Let us just mention Bebo, which is rising from the ashes like a phoenix. While for many it will be a brand new platform (already in beta version, exclusive to testers), others may remember about its rise and fall in popularity during the 00s.
Back in 2007, Bebo (Blog Early, Blog Often) surpassed both Facebook and MySpace as the UK’s most visited social networking site. Yet, after numerous twists and turns, it filed for bankruptcy in 2013 before managing to relaunch in 2015. Then, In 2019, Twitch – the video streaming platform owned by Amazon – acquired Bebo before closing it down again.
Quite a rollercoaster. And now, Bebo is making another comeback sixteen years after it was first created.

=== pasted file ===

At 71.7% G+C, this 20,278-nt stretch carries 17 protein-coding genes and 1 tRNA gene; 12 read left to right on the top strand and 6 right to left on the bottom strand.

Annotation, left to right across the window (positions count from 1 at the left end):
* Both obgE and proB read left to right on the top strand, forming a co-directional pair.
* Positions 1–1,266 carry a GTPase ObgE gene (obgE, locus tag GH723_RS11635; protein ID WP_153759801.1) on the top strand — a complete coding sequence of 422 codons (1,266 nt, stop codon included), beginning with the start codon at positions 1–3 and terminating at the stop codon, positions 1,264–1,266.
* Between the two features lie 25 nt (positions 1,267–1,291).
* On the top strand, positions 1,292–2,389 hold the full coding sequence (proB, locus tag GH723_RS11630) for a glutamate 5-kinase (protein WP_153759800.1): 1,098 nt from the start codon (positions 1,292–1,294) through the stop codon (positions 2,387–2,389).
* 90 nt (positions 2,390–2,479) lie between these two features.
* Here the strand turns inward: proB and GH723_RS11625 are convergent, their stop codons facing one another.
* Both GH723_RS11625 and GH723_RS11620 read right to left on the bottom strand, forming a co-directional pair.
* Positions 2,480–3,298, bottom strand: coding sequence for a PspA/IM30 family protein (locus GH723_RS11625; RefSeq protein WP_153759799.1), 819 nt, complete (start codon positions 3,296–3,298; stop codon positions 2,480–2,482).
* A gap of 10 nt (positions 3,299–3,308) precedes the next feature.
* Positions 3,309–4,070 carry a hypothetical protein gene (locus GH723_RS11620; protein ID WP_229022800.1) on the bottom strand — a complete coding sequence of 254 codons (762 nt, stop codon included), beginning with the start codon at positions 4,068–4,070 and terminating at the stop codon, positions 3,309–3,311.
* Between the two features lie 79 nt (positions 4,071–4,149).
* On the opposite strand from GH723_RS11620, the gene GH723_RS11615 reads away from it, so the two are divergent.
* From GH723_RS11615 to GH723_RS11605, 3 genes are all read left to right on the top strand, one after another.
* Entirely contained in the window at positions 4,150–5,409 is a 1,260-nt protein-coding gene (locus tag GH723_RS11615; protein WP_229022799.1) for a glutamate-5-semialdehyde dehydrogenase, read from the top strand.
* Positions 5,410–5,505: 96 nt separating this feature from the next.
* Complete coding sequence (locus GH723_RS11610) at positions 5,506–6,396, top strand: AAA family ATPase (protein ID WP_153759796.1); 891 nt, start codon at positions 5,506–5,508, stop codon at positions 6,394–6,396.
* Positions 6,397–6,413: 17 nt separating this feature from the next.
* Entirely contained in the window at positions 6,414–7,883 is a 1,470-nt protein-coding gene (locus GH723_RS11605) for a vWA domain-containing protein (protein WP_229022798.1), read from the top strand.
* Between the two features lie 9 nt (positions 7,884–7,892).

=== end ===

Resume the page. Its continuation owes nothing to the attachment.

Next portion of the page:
A basic profile page for a Bebo user used to include two modules: a comment section, where other users can post messages, and a list of the user’s friends. Whenever a user’s profile was updated, their friends could be notified. Users could add additional modules, pictures, video, questionnaires, and forms to their profile pages on Bebo.
How’s the new Bebo 2.0 going to work? Only beta testers know the answer to that for now, but it’s been confirmed that the old data from Bebo won’t be retrieved.
Is that it?
Of course not. The reset of the year 2021 will bring even more novelties and platforms, many of which may follow in the footsteps of Clubhouse. TikTok is partnering up with Spotify and Samsung, Reels are getting more popular, plus Facebook and Instagram are already planning some kind of Clubhouse copies with 4-person audio/video rooms. One thing is for certain – we won’t be bored in 2021.